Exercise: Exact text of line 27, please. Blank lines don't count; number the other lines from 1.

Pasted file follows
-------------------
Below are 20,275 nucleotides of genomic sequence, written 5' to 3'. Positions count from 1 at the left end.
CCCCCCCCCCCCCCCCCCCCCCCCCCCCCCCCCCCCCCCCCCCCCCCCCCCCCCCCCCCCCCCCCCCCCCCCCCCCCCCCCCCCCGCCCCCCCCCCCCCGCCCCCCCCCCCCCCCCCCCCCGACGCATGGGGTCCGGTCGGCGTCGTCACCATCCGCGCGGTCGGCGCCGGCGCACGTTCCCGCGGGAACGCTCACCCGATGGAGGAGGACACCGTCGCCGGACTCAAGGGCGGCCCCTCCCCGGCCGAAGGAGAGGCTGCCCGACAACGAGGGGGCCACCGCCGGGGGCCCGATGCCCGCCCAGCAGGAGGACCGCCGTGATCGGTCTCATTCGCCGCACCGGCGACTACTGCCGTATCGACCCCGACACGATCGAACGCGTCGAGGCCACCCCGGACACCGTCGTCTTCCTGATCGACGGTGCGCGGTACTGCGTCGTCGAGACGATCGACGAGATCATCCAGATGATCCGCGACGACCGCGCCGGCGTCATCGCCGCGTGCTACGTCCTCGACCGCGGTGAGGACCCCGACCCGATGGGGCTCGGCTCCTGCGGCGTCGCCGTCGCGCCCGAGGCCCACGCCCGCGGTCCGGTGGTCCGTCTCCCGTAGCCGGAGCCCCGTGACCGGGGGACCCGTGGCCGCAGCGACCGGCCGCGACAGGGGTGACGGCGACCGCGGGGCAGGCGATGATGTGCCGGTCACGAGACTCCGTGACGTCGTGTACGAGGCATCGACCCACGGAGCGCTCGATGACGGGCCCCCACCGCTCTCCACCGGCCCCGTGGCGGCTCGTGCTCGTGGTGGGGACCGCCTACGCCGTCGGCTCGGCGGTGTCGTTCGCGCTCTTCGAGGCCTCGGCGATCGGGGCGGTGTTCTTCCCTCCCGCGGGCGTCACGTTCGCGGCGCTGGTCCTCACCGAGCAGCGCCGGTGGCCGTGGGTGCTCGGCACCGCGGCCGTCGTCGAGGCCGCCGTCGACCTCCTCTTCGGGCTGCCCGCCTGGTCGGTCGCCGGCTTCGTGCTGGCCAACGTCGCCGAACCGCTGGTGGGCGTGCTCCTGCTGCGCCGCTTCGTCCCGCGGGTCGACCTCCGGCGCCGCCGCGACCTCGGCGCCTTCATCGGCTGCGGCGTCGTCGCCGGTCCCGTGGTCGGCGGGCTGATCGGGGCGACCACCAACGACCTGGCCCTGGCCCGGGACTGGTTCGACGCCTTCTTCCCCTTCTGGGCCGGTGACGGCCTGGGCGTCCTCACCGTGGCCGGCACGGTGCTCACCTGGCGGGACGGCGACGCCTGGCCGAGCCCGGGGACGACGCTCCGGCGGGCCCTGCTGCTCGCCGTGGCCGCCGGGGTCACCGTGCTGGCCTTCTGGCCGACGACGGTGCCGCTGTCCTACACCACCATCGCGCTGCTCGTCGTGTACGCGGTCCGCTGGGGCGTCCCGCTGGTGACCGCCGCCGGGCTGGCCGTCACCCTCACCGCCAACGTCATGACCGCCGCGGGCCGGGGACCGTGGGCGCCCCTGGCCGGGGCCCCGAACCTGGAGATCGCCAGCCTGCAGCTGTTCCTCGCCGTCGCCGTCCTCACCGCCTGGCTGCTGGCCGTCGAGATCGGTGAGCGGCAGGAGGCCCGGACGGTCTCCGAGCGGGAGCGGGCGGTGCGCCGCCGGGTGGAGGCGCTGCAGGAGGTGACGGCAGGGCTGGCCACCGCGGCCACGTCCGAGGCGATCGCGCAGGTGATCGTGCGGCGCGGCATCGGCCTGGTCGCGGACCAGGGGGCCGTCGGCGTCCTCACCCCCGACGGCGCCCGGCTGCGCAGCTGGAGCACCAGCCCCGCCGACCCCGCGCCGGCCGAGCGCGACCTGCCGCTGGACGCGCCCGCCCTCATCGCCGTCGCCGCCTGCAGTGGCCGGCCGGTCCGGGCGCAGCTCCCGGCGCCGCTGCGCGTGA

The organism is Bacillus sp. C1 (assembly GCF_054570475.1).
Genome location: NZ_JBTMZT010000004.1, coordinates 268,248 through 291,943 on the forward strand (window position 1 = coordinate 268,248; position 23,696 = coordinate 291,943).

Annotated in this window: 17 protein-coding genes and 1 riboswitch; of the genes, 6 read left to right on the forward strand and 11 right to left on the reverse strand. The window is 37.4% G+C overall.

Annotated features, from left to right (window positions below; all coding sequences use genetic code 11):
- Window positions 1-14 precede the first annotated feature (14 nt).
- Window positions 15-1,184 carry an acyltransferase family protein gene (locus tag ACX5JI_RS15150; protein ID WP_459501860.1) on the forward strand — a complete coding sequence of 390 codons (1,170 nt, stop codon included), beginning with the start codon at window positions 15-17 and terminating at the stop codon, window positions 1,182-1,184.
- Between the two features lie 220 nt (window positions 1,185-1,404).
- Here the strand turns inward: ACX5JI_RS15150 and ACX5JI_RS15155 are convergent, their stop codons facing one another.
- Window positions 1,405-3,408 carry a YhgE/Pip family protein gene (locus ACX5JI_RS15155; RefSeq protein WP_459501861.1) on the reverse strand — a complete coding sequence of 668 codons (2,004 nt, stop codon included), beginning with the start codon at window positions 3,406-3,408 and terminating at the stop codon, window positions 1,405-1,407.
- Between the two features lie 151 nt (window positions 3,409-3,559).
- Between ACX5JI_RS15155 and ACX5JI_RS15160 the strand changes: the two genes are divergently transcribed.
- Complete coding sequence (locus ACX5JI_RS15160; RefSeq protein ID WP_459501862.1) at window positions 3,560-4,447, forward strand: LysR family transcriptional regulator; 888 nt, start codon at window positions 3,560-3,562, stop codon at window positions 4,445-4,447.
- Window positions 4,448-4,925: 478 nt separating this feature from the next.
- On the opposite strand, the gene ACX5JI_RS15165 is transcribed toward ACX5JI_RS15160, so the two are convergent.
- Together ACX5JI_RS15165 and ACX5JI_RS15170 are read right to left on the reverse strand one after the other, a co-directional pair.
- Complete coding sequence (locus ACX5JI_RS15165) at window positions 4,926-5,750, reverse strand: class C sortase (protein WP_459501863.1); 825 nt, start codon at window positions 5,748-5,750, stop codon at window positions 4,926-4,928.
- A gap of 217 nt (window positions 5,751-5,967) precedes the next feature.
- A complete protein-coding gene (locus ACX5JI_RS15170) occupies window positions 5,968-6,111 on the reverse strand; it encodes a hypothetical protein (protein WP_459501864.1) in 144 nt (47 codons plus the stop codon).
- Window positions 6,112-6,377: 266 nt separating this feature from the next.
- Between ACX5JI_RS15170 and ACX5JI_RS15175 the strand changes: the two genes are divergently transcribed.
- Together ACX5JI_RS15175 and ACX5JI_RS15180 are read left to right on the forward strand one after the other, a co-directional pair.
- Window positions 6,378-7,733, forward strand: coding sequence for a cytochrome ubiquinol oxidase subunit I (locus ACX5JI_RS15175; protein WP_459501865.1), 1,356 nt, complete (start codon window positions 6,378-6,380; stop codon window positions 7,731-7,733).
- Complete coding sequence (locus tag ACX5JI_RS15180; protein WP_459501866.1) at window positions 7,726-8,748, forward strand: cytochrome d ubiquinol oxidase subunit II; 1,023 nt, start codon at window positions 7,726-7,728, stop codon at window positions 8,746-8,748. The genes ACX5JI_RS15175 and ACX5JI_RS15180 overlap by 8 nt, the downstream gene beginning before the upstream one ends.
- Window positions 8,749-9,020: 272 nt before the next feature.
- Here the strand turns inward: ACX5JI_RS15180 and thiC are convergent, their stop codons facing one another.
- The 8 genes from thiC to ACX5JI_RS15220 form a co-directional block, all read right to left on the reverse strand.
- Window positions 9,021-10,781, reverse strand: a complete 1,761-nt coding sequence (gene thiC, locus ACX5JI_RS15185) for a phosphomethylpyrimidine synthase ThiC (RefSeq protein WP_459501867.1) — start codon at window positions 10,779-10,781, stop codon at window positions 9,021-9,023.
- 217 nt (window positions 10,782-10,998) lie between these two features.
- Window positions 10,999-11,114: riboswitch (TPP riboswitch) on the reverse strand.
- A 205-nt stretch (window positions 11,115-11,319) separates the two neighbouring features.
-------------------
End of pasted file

- Here the strand turns inward: ACX5JI_RS15180 and thiC are convergent, their stop codons facing one another.